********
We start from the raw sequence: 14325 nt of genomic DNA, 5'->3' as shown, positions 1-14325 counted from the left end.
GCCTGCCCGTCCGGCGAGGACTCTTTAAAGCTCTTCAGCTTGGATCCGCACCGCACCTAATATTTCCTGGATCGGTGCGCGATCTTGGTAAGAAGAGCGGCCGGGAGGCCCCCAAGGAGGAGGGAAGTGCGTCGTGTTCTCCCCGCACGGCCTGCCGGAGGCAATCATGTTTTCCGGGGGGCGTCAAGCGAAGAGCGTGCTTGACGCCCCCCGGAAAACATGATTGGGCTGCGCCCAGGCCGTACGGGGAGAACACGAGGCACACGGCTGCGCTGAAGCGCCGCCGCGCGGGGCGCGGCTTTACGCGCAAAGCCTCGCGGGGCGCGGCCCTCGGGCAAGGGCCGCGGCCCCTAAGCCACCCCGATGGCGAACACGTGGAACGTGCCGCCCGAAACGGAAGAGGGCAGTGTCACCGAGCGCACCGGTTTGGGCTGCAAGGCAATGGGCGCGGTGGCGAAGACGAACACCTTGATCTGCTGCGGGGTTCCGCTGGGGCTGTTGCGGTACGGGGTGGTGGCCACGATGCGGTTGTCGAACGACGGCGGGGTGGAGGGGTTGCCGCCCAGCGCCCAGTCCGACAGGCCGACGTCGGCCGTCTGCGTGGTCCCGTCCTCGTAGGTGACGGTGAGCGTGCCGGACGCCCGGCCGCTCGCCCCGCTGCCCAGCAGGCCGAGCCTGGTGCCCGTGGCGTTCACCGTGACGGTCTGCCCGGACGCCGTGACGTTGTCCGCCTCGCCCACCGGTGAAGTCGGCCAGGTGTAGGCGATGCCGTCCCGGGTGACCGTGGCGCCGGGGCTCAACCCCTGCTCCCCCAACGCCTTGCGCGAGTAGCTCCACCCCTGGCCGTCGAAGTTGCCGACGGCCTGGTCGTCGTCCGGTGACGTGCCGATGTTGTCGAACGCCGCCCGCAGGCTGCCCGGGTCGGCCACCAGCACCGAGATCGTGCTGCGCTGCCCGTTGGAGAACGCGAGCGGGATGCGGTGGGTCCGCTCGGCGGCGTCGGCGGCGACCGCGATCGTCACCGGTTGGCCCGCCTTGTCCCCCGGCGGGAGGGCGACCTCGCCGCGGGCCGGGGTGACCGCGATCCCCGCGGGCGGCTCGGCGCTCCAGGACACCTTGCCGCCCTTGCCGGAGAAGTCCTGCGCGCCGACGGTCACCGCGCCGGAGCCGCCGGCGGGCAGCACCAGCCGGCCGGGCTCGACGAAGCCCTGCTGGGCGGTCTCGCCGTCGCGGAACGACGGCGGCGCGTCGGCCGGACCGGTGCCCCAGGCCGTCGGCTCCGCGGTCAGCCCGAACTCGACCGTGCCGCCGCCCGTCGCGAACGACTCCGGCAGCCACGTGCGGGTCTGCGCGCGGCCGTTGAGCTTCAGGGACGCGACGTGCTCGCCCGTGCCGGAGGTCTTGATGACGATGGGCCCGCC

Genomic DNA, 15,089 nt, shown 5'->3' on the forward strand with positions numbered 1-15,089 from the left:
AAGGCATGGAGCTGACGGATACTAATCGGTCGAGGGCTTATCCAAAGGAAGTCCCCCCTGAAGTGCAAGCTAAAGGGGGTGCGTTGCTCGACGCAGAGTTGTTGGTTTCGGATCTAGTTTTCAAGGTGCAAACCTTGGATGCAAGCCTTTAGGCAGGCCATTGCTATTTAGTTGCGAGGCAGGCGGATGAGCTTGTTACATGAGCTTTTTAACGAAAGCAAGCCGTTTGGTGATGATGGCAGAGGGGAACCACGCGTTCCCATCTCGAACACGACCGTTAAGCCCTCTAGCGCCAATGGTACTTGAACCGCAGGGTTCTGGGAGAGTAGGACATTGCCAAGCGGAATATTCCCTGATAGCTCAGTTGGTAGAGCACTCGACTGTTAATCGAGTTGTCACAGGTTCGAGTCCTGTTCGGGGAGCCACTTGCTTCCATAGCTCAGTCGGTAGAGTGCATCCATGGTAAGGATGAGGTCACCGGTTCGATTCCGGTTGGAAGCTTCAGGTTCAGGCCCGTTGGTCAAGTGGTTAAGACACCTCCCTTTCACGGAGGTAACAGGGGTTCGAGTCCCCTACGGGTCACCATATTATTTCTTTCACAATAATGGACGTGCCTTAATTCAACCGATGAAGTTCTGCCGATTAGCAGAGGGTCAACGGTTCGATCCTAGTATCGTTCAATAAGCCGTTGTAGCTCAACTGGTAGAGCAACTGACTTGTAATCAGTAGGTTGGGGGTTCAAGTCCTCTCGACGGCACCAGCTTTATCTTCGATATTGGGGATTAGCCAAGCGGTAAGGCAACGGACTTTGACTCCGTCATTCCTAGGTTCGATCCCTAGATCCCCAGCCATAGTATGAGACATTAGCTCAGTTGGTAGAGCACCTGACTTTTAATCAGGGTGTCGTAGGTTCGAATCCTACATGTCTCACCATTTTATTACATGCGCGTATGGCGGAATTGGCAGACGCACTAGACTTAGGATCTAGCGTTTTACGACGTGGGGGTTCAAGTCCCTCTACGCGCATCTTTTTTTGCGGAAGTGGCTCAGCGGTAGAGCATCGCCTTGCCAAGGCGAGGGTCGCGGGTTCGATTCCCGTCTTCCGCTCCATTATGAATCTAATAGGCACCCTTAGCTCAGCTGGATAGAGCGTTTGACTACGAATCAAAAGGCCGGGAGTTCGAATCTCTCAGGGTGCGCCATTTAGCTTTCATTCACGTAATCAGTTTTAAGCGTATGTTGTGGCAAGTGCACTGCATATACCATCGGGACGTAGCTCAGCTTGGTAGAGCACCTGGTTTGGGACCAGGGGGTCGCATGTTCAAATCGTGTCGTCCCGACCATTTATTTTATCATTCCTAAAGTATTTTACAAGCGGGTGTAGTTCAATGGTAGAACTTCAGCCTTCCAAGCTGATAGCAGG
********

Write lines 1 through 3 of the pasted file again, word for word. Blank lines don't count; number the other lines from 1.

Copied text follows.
We start from the raw sequence: 14325 nt of genomic DNA, 5'->3' as shown, positions 1-14325 counted from the left end.
GCCTGCCCGTCCGGCGAGGACTCTTTAAAGCTCTTCAGCTTGGATCCGCACCGCACCTAATATTTCCTGGATCGGTGCGCGATCTTGGTAAGAAGAGCGGCCGGGAGGCCCCCAAGGAGGAGGGAAGTGCGTCGTGTTCTCCCCGCACGGCCTGCCGGAGGCAATCATGTTTTCCGGGGGGCGTCAAGCGAAGAGCGTGCTTGACGCCCCCCGGAAAACATGATTGGGCTGCGCCCAGGCCGTACGGGGAGAACACGAGGCACACGGCTGCGCTGAAGCGCCGCCGCGCGGGGCGCGGCTTTACGCGCAAAGCCTCGCGGGGCGCGGCCCTCGGGCAAGGGCCGCGGCCCCTAAGCCACCCCGATGGCGAACACGTGGAACGTGCCGCCCGAAACGGAAGAGGGCAGTGTCACCGAGCGCACCGGTTTGGGCTGCAAGGCAATGGGCGCGGTGGCGAAGACGAACACCTTGATCTGCTGCGGGGTTCCGCTGGGGCTGTTGCGGTACGGGGTGGTGGCCACGATGCGGTTGTCGAACGACGGCGGGGTGGAGGGGTTGCCGCCCAGCGCCCAGTCCGACAGGCCGACGTCGGCCGTCTGCGTGGTCCCGTCCTCGTAGGTGACGGTGAGCGTGCCGGACGCCCGGCCGCTCGCCCCGCTGCCCAGCAGGCCGAGCCTGGTGCCCGTGGCGTTCACCGTGACGGTCTGCCCGGACGCCGTGACGTTGTCCGCCTCGCCCACCGGTGAAGTCGGCCAGGTGTAGGCGATGCCGTCCCGGGTGACCGTGGCGCCGGGGCTCAACCCCTGCTCCCCCAACGCCTTGCGCGAGTAGCTCCACCCCTGGCCGTCGAAGTTGCCGACGGCCTGGTCGTCGTCCGGTGACGTGCCGATGTTGTCGAACGCCGCCCGCAGGCTGCCCGGGTCGGCCACCAGCACCGAGATCGTGCTGCGCTGCCCGTTGGAGAACGCGAGCGGGATGCGGTGGGTCCGCTCGGCGGCGTCGGCGGCGACCGCGATCGTCACCGGTTGGCCCGCCTTGTCCCCCGGCGGGAGGGCGACCTCGCCGCGGGCCGGGGTGACCGCGATCCCCGCGGGCGGCTCGGCGCTCCAGGACACCTTGCCGCCCTTGCCGGAGAAGTCCTGCGCGCCGACGGTCACCGCGCCGGAGCCGCCGGCGGGCAGCACCAGCCGGCCGGGCTCGACGAAGCCCTGCTGGGCGGTCTCGCCGTCGCGGAACGACGGCGGCGCGTCGGCCGGACCGGTGCCCCAGGCCGTCGGCTCCGCGGTCAGCCCGAACTCGACCGTGCCGCCGCCCGTCGCGAACGACTCCGGCAGCCACGTGCGGGTCTGCGCGCGGCCGTTGAGCTTCAGGGACGCGACGTGCTCGCCCGTGCCGGAGGTCTTGATGACGATGGGCCCGCC

Genomic DNA, 15,089 nt, shown 5'->3' on the forward strand with positions numbered 1-15,089 from the left: